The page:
‘A World in Disarray: American Foreign Policy and the Crisis of the Old Order‘
By Richard Haass
352 pages; hardcover $28.00
This book has a lot of merit, and more. Let me start with the merit part: Though I do not subscribe to all of his offered solutions, author Richard Haass chisels a new template for a productive global political environment, something he calls World Order 2.0.
Haass’s grasp of the international scene is pragmatic and solidly anchored in experience. One can sense that years in various positions such as special assistant to President George H.W. Bush, principal adviser to Secretary of State Colin Powell, and president of the Council on Foreign Relations, to name a few, have made him the de facto expert in foreign policy and international relations.
But what makes the book so engaging is its outline. Before offering his conceptualization and solution for the future of American relations, Haass gives a world tour of the current international climate, exposing the traditional triumvirate of power (Russia, China and United States), as well as current disruptors and rule-breakers, like ISIS and North Korea.
Now about the more. When I first heard about the book, the world was a different place. With the hindsight of the past several months of the Trump presidency, the book appears nearly prophetic. The upheavals that have unraveled since the beginning of the year suggest that Haass had his eyes glued directly to a geopolitical crystal ball. But this image would be misleading, because Haass is not a wizard but a finely tuned expert who has sharpened his tools on the stone of history.
What becomes valuable in Haass’s incisive analysis is his understanding of the breakdown of post-World War II models of foreign policies, seen as completely unfit to confront the new issues of terrorism, climate change, cyber war, and the potential threat of nuclear weapons. Nor is Haass afraid to mention past mistakes in foreign policy made by the United States, as well as its failure to act.
The tasks ahead for the new U.S. leadership are staggering, and Haass makes clear that if the United States wants to reinforce its ties with other sovereign nations, its leadership must radically change its understanding of this ever-changing world. Haass’s strength rests in his ability to broach the first steps without fear.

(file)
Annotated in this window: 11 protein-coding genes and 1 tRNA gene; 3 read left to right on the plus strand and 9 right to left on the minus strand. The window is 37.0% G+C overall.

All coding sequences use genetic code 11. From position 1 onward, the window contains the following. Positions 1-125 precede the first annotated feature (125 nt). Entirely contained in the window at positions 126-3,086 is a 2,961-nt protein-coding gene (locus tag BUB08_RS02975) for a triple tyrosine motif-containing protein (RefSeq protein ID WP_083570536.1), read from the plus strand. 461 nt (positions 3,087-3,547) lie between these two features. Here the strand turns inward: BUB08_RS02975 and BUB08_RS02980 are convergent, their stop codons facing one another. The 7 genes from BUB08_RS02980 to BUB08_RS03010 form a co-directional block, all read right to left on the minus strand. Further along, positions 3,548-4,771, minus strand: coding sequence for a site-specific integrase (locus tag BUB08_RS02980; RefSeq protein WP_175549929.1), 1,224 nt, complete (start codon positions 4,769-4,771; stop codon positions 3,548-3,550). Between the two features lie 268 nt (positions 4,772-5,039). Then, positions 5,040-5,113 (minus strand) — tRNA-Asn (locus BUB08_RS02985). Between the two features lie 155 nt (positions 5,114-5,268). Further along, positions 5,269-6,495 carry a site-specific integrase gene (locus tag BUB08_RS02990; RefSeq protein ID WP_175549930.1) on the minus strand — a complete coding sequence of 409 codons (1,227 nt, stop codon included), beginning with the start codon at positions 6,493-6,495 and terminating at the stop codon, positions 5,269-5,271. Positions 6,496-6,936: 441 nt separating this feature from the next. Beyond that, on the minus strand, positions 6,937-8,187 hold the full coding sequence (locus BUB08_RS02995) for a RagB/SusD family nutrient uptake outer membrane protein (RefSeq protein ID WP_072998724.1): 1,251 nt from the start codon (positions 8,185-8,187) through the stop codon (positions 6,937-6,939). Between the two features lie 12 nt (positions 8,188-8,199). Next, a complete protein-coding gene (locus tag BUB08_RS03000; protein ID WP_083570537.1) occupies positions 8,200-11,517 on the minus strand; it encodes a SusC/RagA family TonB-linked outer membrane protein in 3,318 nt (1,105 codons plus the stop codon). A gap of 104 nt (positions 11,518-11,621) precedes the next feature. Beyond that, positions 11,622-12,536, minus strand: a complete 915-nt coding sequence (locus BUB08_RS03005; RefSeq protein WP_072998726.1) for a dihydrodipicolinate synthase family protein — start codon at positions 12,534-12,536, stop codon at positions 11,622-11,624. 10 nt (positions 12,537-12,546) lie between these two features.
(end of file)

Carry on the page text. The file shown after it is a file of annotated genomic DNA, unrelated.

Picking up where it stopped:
‘Rise: How a House Built a Family’
By Cara Brookins
St. Martin’s Press
320 pages; hardcover $25.99
“Rise” is a memoir of a long and incredible journey taken by author Cara Brookins, a single mother of four, who … Before I go further in telling you what the book is about, first let me explain why this memoir touches the nerve of the nation more than others of late, such as “Eat, Pray, Love” or “Wild.”
These bestsellers have a similar theme: a lost or troubled soul goes out into the world in search of meaning to restore of a sense of personal fulfillment.
“Rise” is free from the geographical journey found in the other titles. In fact, the story pretty much circles close to where the author’s life crumbled, Little Rock, Arkansas.
There is a reason for this absence of a pilgrimage. “Rise” is about a house: the incredible endeavor of the author to build her own house with her four children. Knowing the symbolic importance of owning a house to the American psyche, Brookins offers a tremendous journey of resilience and recovery in the face of adversity.
Considering her three failed marriages with nefarious partners, Brookins has survived so much that it will be hard for readers not to sympathize with her predicament. Her kids are solid, insightful, and tuned in to their dire circumstances and their mother’s dilemma. Though Brookins’s writing flies off the page with exalting verve (which occasionally did not give me time to absorb the magnitude of what was happening), her story is deeply compelling.
For those who believe that only a trip to India or a marathon jaunt along the Compostela trail could unlock their lives’ potential, they should be reminded that a home is also where one builds or rebuilds it. Expect Brookins to teach you that.